Willa Cather, born in 1873, moved from Virginia to Nebraska when she was ten years old. Though she did not live there for much beyond her formative years, her memories would go on to inspire several of her stories and, most famously, her Prairie Trilogy. In her 1918 novel My Ántonia, the final novel of her Prairie Trilogy, written a few decades after Cather left Nebraska, she would describe Nebraska at this time, through her protagonist Jim Burden, as “a place where there was nothing but land: not a country at all, but the materials out of which countries were made.”

Certainly, many of us today, when we think of Cather at all (I feel she should be at the center of many more American Literature courses, alongside her contemporary Edith Wharton), think of her stories about Nebraska. There’s good reason for this — the books and stories about Nebraska or Nebraska natives are several and many are important masterpieces of American literature — but I sometimes worry that, as much as we may love Cather as a plains writer, we do her a disservice, the categorization can be reductive. After all, Cather’s career, which spanned from her first (and only) poetry collection, April Twilights, published in 1903, to her final book of stories, The Old Beauty, published just after she died in 1948, is vast is place, time, and, most importantly, humanity. Fortunately, even if we underappreciate her work, it is available for our The Library of America has published three volumes that collect all of Willa Cather’s fiction and much of her other writings, and today you can pick up all three in a wonderfully large boxset: Willa Cather: The Complete Fiction and Other Writings.

The three volumes have been available individually for some time, but for me this is an ideal set, attractive on the shelf, hopefully calling attention to Cather as my kids wander around and wonder just what treasures are on the shelf.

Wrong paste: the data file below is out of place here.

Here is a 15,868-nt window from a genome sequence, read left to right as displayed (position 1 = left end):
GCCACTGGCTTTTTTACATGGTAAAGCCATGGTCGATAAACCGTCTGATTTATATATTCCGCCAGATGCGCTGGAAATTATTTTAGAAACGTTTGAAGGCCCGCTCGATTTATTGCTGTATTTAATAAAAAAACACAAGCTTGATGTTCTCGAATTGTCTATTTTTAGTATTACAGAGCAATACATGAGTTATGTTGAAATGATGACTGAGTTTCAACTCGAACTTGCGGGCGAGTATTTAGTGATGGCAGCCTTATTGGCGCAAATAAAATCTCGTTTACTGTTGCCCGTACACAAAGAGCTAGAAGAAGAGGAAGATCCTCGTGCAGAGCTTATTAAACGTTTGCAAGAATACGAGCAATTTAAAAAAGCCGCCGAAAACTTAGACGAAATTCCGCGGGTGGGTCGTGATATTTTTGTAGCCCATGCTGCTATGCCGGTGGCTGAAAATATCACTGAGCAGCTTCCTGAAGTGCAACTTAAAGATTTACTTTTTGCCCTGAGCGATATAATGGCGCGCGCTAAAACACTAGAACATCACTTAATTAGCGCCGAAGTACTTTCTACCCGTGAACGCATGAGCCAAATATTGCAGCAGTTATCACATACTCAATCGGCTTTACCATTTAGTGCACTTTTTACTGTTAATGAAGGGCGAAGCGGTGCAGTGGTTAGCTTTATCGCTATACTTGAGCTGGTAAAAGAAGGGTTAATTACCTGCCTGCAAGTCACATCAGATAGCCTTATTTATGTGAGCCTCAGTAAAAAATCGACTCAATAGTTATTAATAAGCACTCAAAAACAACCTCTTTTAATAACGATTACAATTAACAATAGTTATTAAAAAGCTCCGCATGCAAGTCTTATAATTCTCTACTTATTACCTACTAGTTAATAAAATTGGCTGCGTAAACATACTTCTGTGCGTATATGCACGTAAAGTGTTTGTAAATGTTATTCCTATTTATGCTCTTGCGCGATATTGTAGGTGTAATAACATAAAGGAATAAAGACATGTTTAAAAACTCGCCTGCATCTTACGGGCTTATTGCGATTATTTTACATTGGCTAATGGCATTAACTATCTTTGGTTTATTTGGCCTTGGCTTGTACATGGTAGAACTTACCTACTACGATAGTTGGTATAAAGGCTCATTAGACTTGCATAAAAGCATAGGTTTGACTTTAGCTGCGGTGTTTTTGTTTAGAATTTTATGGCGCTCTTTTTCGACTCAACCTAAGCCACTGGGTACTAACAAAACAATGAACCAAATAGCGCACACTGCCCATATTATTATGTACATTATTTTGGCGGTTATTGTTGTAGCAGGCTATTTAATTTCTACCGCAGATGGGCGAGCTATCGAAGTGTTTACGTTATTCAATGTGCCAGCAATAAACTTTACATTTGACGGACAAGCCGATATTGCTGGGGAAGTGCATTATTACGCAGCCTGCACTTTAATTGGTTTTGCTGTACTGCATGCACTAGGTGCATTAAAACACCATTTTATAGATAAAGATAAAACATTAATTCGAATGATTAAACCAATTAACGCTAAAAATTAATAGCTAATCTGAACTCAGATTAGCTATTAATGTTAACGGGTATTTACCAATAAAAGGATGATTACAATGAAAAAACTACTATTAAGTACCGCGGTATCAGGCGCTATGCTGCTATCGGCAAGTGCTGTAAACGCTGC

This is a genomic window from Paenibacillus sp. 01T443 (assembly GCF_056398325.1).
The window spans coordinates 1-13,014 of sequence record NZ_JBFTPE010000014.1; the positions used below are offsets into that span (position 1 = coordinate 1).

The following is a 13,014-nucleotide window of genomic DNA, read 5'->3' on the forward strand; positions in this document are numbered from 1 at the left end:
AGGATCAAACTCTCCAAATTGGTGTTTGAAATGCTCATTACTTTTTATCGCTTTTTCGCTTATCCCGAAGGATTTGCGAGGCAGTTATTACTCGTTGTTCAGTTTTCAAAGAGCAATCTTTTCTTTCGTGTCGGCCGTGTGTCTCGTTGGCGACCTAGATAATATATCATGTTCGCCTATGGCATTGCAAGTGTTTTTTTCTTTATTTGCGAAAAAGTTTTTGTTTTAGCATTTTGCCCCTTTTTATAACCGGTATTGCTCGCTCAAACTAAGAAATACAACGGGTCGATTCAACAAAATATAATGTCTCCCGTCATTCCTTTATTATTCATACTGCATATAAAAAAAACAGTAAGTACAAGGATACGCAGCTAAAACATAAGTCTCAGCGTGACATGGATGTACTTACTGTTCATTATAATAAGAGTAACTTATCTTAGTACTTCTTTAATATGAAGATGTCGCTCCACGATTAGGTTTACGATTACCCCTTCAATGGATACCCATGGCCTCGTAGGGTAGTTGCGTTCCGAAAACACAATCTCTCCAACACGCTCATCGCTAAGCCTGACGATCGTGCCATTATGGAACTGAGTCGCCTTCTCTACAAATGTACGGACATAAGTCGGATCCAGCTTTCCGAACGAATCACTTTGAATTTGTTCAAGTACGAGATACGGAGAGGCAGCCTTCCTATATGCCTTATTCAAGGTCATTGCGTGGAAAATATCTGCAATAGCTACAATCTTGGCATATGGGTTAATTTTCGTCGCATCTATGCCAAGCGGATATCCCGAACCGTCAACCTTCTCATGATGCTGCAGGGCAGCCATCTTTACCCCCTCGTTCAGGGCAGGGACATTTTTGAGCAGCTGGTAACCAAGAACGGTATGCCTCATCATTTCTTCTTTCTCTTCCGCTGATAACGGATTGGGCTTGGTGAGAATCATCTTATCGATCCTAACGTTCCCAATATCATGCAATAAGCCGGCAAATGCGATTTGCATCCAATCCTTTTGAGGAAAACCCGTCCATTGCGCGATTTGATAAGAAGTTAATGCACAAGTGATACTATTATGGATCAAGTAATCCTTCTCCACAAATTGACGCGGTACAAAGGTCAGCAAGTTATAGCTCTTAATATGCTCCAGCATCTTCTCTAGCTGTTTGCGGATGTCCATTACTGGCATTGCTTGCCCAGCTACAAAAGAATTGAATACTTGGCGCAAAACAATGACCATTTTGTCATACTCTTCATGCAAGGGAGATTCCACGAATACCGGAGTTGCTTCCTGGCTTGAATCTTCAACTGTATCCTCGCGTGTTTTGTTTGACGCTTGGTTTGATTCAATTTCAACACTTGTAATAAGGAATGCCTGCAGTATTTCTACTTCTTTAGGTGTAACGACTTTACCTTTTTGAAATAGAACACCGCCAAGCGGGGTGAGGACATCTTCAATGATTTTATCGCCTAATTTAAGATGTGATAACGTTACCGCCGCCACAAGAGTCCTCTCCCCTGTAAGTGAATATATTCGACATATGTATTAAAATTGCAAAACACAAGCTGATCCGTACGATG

The first volume, Cather: Early Novels & Stories, is the largest, coming in at 1,336 pages, which includes some of her most famous works. The full contents are as follows:

  • The Troll Garden: Cather’s debut work of fiction, published in 1905, was this collection of seven short stories: “Flavia and Her Artists,” “The Sculptor’s Funeral,” “A Death in the Desert,” “The Garden Lodge,” “The Marriage of Phaedra,” “A Wagner Matinee,” and “Paul’s Case.” Many of these stories involved young men and women, often of an artistic bent, trying to pull themselves out of the rut in which they were born. Remarkably, even in this debut, Cather has a mature sensitivity to mortality and the swift passage of life.
  • O Pioneers!: I mark one of the most important reading and conscious-shifting moments of my life with this book. I was in college, I didn’t know who Cather was, and this book, to be honest, didn’t look appealing, especially to a young man who grew up in Idaho hearing about pioneers all the time, who found the land boring, who thought there were bigger stories elsewhere. This book, the first in Cather’s so-called Prairie Trilogy, was first published in 1913, but in the fall of 2000 it deeply affected me, causing me, for perhaps the first time, to look beyond the surroundings to the beating hearts of individuals who grew up in a landscape not unfamiliar to me. I’m sure it primed my love for Alice Munro.
  • The Song of the Lark: I still haven’t read this central novel in Cather’s trilogy, published in 1915, but I’m excited to fix that. Though the name of the trilogy places this on the plains, it ranges from Chicago, to Colorado, to the American Southwest.